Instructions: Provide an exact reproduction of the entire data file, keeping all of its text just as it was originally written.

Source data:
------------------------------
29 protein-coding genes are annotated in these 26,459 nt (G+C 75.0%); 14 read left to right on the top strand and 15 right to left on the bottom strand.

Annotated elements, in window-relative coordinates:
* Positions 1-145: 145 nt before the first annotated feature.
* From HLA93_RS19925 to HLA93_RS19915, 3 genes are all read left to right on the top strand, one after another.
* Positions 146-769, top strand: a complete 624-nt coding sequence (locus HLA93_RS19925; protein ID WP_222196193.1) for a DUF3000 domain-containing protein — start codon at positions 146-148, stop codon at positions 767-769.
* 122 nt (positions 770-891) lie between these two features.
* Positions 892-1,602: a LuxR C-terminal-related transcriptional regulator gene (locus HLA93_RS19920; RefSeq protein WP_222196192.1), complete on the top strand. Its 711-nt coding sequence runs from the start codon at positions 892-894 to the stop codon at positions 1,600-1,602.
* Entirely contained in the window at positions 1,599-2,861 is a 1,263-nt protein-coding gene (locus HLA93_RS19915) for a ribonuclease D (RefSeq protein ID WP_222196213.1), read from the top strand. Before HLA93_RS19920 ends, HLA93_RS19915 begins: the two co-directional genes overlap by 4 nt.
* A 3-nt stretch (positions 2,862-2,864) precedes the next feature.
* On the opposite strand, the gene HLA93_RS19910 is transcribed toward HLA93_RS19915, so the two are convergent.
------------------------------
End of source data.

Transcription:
29 protein-coding genes are annotated in these 26,459 nt (G+C 75.0%); 14 read left to right on the top strand and 15 right to left on the bottom strand.

Annotated elements, in window-relative coordinates:
* Positions 1-145: 145 nt before the first annotated feature.
* From HLA93_RS19925 to HLA93_RS19915, 3 genes are all read left to right on the top strand, one after another.
* Positions 146-769, top strand: a complete 624-nt coding sequence (locus HLA93_RS19925; protein ID WP_222196193.1) for a DUF3000 domain-containing protein — start codon at positions 146-148, stop codon at positions 767-769.
* 122 nt (positions 770-891) lie between these two features.
* Positions 892-1,602: a LuxR C-terminal-related transcriptional regulator gene (locus HLA93_RS19920; RefSeq protein WP_222196192.1), complete on the top strand. Its 711-nt coding sequence runs from the start codon at positions 892-894 to the stop codon at positions 1,600-1,602.
* Entirely contained in the window at positions 1,599-2,861 is a 1,263-nt protein-coding gene (locus HLA93_RS19915) for a ribonuclease D (RefSeq protein ID WP_222196213.1), read from the top strand. Before HLA93_RS19920 ends, HLA93_RS19915 begins: the two co-directional genes overlap by 4 nt.
* A 3-nt stretch (positions 2,862-2,864) precedes the next feature.
* On the opposite strand, the gene HLA93_RS19910 is transcribed toward HLA93_RS19915, so the two are convergent.